They are not averse to receiving handouts either and can frequently be seen begging for food around city piers and fishing ports.
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When desperate, the Australian pelican will even eat seagulls and ducklings, holding them under the water before swallowing them head first.
#6 Peruvian Pelican
Once considered a subspecies of the brown pelican, but was subsequently declared a species in its own right.
Although the two share some similarities, they can be distinguished by size (the Peruvian is about twice the size of the brown pelican) and color.
For example, the Peruvian pelican has a blue throat poach, whilst the brown pelicans’ is olive to red.
Not that you’ll ever see the two side by side as the Peruvian pelican sticks to the “west coasts of Peru and Chile,” while the brown pelican is found along the Gulf Coast.
#7 Pink Backed Pelican
The pink backed pelican is one of the smallest pelican species, reaching weights of between 9 to 15.5 lb. Unlike other types of pelicans, they feed almost exclusively on fish and forage alone, rather than in groups.
Breeding can occur at any time during the year, but most commonly occurs at the rainy season’s climax.
All the females in a single colony will lay their eggs at the same time, building their nests so close together that they actually touch.
Like some types of penguins, pink backed pelicans use their feet to keep their eggs warm.
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#8 Dalmatian Pelican
Dalmatians are the largest and rarest pelican species in the world. Averaging around 30 lb, they can have a wingspan of up to 11.5 feet, which is just a little shorter than that of the wandering albatross which has “the largest known wingspan of any living bird.”
“According to IUCN’s Red List, the Dalmatian pelican total population size is about 10,000-13,900 individuals.”
Compare that to the brown pelican population which hovers around 650,000, and you soon realize how few Dalmatian pelicans there are left in the world.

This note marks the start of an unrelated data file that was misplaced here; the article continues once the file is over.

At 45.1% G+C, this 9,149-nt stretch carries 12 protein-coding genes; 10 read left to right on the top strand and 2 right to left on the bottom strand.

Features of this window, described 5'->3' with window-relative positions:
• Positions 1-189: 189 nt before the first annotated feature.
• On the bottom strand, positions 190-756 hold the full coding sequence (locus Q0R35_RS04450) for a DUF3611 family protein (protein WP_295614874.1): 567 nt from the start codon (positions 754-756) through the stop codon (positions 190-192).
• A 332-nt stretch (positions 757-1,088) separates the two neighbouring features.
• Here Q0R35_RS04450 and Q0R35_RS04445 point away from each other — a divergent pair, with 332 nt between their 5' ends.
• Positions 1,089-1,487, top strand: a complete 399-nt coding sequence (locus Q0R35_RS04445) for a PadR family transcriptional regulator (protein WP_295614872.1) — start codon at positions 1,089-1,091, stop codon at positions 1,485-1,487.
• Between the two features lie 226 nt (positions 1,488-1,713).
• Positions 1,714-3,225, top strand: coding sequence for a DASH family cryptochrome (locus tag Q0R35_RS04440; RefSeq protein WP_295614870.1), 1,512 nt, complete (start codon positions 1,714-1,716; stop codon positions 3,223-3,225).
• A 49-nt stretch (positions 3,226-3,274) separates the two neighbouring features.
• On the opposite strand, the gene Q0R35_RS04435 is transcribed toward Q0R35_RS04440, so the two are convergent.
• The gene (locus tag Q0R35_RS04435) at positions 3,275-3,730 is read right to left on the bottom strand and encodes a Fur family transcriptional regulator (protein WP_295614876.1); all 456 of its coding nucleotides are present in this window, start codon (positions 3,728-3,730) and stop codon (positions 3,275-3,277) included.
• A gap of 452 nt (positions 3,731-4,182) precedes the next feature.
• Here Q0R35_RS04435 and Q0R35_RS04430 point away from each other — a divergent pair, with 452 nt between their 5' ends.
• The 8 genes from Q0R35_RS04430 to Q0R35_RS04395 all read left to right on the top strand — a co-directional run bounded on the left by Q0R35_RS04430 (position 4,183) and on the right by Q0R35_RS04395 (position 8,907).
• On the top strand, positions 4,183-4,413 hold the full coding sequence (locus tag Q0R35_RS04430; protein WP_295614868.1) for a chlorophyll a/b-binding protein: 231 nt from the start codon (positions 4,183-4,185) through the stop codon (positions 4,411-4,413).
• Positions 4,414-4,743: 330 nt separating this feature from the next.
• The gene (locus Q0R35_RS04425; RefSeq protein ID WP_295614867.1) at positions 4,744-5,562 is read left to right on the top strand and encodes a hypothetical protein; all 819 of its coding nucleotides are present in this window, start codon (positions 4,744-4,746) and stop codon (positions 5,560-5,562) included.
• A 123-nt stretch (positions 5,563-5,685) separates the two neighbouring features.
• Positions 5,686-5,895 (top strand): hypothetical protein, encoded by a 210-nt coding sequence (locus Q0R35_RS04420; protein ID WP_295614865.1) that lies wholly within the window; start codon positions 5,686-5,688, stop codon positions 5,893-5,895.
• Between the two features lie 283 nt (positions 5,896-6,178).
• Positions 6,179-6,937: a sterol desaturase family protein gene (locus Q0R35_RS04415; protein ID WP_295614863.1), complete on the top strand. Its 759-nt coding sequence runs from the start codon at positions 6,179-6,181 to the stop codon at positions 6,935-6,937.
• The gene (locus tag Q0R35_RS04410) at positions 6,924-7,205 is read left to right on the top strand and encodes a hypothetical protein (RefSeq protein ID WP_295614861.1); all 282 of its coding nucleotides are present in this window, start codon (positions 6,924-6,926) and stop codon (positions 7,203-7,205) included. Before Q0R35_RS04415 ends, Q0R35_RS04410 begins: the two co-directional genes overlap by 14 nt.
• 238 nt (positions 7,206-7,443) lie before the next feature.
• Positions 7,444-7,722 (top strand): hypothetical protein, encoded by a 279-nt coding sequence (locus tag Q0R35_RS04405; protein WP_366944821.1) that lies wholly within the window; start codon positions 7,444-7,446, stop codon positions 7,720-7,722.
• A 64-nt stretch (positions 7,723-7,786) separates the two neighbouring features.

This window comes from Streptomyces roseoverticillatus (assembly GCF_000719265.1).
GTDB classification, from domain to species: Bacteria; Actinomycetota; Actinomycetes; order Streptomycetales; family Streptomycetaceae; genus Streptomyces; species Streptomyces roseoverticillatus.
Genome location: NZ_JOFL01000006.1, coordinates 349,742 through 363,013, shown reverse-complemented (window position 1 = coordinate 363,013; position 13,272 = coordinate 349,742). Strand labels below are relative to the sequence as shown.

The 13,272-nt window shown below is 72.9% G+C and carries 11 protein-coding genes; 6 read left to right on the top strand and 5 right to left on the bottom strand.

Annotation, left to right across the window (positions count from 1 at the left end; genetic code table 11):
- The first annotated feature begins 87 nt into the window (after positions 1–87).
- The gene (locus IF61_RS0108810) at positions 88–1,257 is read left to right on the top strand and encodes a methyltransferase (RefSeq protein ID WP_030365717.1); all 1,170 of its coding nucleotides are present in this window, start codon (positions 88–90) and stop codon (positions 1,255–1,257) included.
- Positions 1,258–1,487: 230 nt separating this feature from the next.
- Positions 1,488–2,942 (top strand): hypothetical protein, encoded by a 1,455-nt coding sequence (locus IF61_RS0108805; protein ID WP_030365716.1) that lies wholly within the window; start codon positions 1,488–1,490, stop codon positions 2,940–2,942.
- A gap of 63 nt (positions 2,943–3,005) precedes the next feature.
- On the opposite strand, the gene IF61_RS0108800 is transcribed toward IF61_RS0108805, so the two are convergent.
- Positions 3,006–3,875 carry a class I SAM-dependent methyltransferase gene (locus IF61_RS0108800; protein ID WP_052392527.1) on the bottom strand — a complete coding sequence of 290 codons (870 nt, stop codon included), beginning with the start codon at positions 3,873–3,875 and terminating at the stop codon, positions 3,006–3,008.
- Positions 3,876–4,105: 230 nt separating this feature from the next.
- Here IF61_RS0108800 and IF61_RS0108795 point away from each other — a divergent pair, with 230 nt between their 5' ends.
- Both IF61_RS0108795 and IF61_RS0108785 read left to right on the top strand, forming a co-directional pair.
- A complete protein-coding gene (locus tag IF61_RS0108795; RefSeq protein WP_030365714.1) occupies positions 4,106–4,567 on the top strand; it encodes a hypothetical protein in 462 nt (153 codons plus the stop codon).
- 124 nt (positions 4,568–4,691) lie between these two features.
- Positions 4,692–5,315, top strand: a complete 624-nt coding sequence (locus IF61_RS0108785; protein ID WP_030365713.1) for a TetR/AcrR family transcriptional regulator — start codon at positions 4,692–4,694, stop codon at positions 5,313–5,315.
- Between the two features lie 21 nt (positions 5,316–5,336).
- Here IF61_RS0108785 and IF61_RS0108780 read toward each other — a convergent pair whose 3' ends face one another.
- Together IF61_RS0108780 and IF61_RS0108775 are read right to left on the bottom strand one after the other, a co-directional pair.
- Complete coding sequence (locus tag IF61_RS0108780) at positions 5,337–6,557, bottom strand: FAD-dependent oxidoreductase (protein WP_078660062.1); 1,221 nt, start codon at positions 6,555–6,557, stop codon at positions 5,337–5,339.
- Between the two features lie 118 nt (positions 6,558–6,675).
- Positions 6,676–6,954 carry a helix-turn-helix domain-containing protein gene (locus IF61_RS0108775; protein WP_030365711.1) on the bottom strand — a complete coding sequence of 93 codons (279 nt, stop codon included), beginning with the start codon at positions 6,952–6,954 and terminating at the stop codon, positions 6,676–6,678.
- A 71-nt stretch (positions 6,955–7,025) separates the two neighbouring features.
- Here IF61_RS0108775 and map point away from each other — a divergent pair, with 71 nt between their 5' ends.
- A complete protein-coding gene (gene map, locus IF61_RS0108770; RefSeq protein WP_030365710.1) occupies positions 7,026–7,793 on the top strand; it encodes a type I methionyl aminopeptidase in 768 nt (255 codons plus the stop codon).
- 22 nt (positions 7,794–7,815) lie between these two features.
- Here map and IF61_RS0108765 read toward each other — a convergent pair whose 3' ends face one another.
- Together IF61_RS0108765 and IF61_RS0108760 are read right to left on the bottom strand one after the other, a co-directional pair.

In addition to using their throat pouches to catch fish, Dalmatian pelicans also use them “as a cooling mechanism.” During hot weather, they’ll open their beaks and then pulsate their pouch “to speed up the rate of cooling by evaporation.”
Most pelicans are seasonally monogamous, so they will pair up with a mate and remain with them for the breeding season.
Within a colony of brown pelicans, the male chooses the nesting site and then attempts to attract the female with a complex series of head maneuvers.
Other pelican species have more complex mating rituals involving “pouch ripping.” This practice involves “clapping the bill shut a few times and then allowing the pouch to ripple, much like a flag in the wind.”
Although the male pelican often chooses the nest site, both pair members are responsible for building the nest. The white pelican rakes up sand, gravel, and soil to create a shallow depression.
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Brown pelicans also share the nest building responsibilities, with the male collecting the building materials, in the form of grass, reeds, and sticks, that the female then weaves into a nest. Pelicans nest on the ground, cliffs, or in low trees like mangroves.
Once the nest is complete, the female lays two to three eggs which both parents then care for throughout the 30-day incubation period. After the baby pelicans hatch, they rely on their parents for food, eating regurgitated fish until they fledge at around 12 weeks.
Most pelicans reach sexual maturity at around 3 to 5 years old, although a few species get there a little faster and start breeding after just one or two years.
They have a lifespan of between 10 to 30 years in the wild, although some individuals manage to exceed this.
The oldest recorded wild pelican lived to 43 years, but that’s nothing compared to the Australian pelican, Percy, who lived at Wellington Zoo in New Zealand until he was 62 years old, making him one of the world’s longest-living birds.
Despite the longevity of adult pelicans, juveniles struggle to survive the first year of life. Sibling rivalry is fierce in a pelican colony and nestlings will often bully their younger siblings, pecking them on the head, or even pushing them out of the nest.
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Even if they survive those first 12 weeks, they then need to catch prey to feed themselves. Unfortunately, juveniles aren’t as adept at this as adult brown pelicans who are successful on “two-thirds of their dives.”